If you’re after a complete smart notebook, the Smart Paper might very well be worth a look when it arrives later this year.
- AndroidThe software here is a very customised version of Android
- Pen and folio includedNo need to buy the accessories separately as they come in the box
- Built for notesExcellent 10.3-inch e-ink display and responsive stylus
Clever notebooks are currently all the rage, with a raft of e-ink devices aiming to take the place of a traditional paper version in your bag. At CES 2023, Lenovo is getting in on the action with the launch of the Smart Paper.
Kicked off a few years ago by Remarkable and its namesake tablet, the market for smart notebooks ballooned in 2022. Amazon launched the Scribe, Huawei released MatePad Paper and now Lenovo is joining the fray with the Smart Paper.
Like Huawei’s effort, the Smart Paper tablet runs on a modified form of Android (Android 11, in this case) and it’s very much focused on offering a simple, clean writing experience.
Design and Screen
- Thin and light
- 10.3-inch screen with a light
- Case and stylus included
At the start of my briefing ahead of the CES 2023 launch of the Smart Paper, Lenovo reps made it very clear that this isn’t an ebook reading device – designed instead for taking notes. It’s for writing down and keeping track of your thoughts and in this respect, it reminds me most of the Remarkable 2.
While the Kindle Scribe leans as much into accessing Amazon’s huge book store as it does for writing, and Huawei focuses more on apps, the Smart Paper feels much simpler. It’s a simple device to look at too, with machined edges and a flat black. Like the Scribe, the screen is shunted to one side, leaving space for a thicker bezel to grip on too. Lenovo has also used this extra space to add a groove for the stylus to rest when not in use.
Lenovo reps were keen to make it clear that the Smart Paper device is a complete product right out of the box. It comes with the stylus (you need to buy that separately with the Remarkable 2) and there’s a folio case included too. This is a nice touch, and something you rarely see but it makes a lot of sense. Without the stylus, the tablet wouldn’t be of much value, and the case helps makes the rigid metal body a little comfier to hold for longer periods.
At 408g it’s lighter than a similarly-sized colour tablet and foregoing Android or iPad levels of internal power allow it to be very thin at just 5.5mm. I could easily see this slotting in any backpack without it adding any unnecessary bulk.
The display measures 10.3 inches and like the competition from Remarkable, Amazon and Huawei it uses a monochrome e-ink panel. E-ink is great for devices like this, as it’s easy on the eyes and consumes less power than a more traditional LCD or OLED panel. It’s sharp too, with a 227 pixels-per-inch resolution, and Lenovo has included a light with 24 levels of brightness so it can be used in darker situations.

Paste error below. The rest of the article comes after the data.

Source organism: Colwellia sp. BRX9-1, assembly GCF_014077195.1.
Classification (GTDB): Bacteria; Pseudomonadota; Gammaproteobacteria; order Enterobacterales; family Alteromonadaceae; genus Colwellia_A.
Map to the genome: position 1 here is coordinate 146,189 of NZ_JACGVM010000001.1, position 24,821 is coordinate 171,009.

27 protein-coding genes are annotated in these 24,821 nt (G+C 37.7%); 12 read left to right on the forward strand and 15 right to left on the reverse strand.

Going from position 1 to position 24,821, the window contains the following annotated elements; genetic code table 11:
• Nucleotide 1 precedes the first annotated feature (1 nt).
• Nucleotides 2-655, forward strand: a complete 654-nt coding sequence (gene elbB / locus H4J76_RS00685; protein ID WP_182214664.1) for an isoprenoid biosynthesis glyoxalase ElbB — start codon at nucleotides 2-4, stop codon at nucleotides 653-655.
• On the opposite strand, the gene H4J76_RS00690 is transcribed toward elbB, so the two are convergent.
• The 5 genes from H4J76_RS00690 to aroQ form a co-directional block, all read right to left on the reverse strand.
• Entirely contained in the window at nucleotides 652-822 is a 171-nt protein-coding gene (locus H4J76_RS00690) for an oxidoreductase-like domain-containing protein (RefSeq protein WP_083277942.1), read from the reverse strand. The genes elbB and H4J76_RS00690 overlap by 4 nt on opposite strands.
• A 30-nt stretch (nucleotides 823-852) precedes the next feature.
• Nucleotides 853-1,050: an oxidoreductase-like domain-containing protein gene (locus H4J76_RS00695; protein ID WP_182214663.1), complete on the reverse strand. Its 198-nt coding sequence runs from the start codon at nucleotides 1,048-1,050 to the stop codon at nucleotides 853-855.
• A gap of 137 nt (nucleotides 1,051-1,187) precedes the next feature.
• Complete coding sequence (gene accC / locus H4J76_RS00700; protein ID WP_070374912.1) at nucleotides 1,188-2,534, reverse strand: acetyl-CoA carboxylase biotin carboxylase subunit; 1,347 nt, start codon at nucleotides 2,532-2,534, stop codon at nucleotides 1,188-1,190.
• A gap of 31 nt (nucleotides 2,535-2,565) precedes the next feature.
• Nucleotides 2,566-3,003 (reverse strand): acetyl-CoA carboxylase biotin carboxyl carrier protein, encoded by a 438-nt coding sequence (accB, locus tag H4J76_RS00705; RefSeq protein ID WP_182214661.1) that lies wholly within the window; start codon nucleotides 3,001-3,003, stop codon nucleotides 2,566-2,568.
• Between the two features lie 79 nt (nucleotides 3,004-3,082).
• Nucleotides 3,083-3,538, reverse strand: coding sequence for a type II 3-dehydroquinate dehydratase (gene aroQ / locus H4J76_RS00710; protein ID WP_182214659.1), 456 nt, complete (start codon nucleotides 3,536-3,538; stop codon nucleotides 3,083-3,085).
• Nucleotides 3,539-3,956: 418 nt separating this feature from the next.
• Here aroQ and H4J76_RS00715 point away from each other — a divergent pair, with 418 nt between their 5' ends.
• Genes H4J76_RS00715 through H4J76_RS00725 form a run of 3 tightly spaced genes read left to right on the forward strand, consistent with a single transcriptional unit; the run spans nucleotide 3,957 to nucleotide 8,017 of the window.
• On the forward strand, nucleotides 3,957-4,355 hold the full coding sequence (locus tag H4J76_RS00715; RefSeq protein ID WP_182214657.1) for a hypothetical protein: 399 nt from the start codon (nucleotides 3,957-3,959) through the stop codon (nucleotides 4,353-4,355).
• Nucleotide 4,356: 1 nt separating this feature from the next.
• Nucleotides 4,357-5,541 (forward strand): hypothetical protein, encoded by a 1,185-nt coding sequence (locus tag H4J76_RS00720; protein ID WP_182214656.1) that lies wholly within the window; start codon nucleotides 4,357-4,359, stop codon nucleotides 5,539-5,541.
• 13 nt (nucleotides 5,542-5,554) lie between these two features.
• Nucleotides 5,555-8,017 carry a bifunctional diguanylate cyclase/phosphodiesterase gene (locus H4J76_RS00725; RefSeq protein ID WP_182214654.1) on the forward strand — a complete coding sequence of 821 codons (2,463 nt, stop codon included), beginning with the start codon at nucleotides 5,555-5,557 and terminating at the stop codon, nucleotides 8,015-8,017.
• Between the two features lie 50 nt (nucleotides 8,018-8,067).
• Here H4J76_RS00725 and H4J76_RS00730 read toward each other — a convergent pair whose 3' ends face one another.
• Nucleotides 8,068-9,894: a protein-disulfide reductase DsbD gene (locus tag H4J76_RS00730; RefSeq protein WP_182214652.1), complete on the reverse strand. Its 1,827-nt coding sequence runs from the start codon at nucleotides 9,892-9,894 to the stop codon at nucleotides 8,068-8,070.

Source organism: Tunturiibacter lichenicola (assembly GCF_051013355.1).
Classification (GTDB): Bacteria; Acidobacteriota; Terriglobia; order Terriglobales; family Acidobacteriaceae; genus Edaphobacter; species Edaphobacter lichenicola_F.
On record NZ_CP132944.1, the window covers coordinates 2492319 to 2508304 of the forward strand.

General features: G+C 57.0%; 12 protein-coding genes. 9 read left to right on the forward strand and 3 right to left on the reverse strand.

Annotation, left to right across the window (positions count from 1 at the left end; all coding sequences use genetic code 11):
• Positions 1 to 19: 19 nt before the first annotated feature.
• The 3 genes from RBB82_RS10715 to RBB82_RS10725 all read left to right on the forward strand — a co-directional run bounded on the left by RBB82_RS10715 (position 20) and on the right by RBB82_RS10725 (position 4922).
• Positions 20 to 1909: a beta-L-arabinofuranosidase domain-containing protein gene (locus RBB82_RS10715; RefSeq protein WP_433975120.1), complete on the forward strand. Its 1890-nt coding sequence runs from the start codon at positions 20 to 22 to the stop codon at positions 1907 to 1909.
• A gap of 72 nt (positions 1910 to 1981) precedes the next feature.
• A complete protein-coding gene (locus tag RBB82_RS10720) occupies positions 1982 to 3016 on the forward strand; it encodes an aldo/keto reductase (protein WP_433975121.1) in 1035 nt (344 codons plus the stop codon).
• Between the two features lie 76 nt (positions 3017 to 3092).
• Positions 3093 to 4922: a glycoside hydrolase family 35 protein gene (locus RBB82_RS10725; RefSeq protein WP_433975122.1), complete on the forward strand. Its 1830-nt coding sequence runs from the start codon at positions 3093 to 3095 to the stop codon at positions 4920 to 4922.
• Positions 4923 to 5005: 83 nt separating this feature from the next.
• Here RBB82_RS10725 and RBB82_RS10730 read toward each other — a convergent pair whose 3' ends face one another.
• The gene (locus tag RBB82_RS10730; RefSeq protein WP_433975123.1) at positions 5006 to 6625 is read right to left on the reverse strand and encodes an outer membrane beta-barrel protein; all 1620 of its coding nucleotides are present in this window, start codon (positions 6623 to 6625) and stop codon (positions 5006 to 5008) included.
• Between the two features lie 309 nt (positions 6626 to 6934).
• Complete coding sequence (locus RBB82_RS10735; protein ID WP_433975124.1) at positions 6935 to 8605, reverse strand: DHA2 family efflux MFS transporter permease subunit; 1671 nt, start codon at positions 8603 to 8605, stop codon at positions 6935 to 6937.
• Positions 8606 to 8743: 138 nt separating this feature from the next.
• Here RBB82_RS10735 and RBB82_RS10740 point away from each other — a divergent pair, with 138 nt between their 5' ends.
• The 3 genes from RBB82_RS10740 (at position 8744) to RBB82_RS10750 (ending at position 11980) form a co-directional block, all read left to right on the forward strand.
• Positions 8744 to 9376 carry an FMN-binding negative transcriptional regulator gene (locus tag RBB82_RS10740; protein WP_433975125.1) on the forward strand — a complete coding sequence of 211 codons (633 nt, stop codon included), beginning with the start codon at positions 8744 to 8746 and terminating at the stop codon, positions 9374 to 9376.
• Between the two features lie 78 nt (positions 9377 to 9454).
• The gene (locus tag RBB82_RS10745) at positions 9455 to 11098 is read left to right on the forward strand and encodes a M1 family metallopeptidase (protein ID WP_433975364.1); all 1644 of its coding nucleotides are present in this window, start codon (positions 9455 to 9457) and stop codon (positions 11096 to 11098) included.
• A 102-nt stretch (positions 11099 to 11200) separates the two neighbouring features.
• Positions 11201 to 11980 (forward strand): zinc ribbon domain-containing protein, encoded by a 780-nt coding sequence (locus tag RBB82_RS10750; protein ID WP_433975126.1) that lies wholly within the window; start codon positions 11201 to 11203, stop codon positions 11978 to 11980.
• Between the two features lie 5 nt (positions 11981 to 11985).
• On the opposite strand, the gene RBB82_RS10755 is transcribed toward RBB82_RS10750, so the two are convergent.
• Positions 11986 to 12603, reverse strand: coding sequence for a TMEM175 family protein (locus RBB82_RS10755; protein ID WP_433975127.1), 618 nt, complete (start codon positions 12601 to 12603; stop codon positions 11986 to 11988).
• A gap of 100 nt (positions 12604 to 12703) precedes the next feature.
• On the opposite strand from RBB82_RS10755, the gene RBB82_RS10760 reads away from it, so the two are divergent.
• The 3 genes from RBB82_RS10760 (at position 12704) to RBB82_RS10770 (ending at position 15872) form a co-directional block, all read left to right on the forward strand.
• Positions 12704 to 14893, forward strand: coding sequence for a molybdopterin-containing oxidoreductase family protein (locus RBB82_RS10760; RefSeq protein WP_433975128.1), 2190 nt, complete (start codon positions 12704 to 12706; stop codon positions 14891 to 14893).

I spent about an hour with the Smart Paper ahead of its official announcement and it does seem like a nice device for writing on. The included stylus is ‘passive’ so it requires no set-up, pairing or charging. It feels responsive too, and there wasn’t any noticeable latency between input and my notes appearing. For a natural writing experience, this is key and it was one of the biggest reasons I enjoyed using the Kindle Scribe.
Performance and Battery Life
- Adequate performance
- Runs on a version of Android 11
- Companion smartphone app
The Smart Paper tablet runs on Android, but Lenovo has built a very simple UI that puts notebooks right at the front. It’s easy to jump in and out of various notebooks and Lenovo confirmed that there will be a companion app for iOS, Android and Windows that’ll allow you to share notes with a phone or laptop.
The basic, simple nature of the tablet means that general performance isn’t a massive focus. E-ink requires infrequent refreshes and is fairly slow, but the Rockchip 1.8Ghz processor made moving around the UI fast enough.
That chipset is paired with 4GB RAM and 64GB storage, which feels like plenty for the kind of files that’ll be loaded on here. Think PDFs for signing and marking up, Microsoft Office files and the like.
Low-end internals and the e-ink display should also lead to excellent endurance. Whereas a typical tablet might last a couple of days, the Smart Paper should last weeks before it requires a charge.
The Lenovo Smart Paper doesn’t seem as innovative as it might have done 12 months ago, but it’s good to see more and more brands testing out more distinctive types of tablet devices.
If you’re after a complete smart notebook, the Smart Paper might very well be worth a look when it arrives later this year. The screen is sharp (and unlike the Remarkable 2, has a light), the pen and case are both included and the design is minimal and attractive.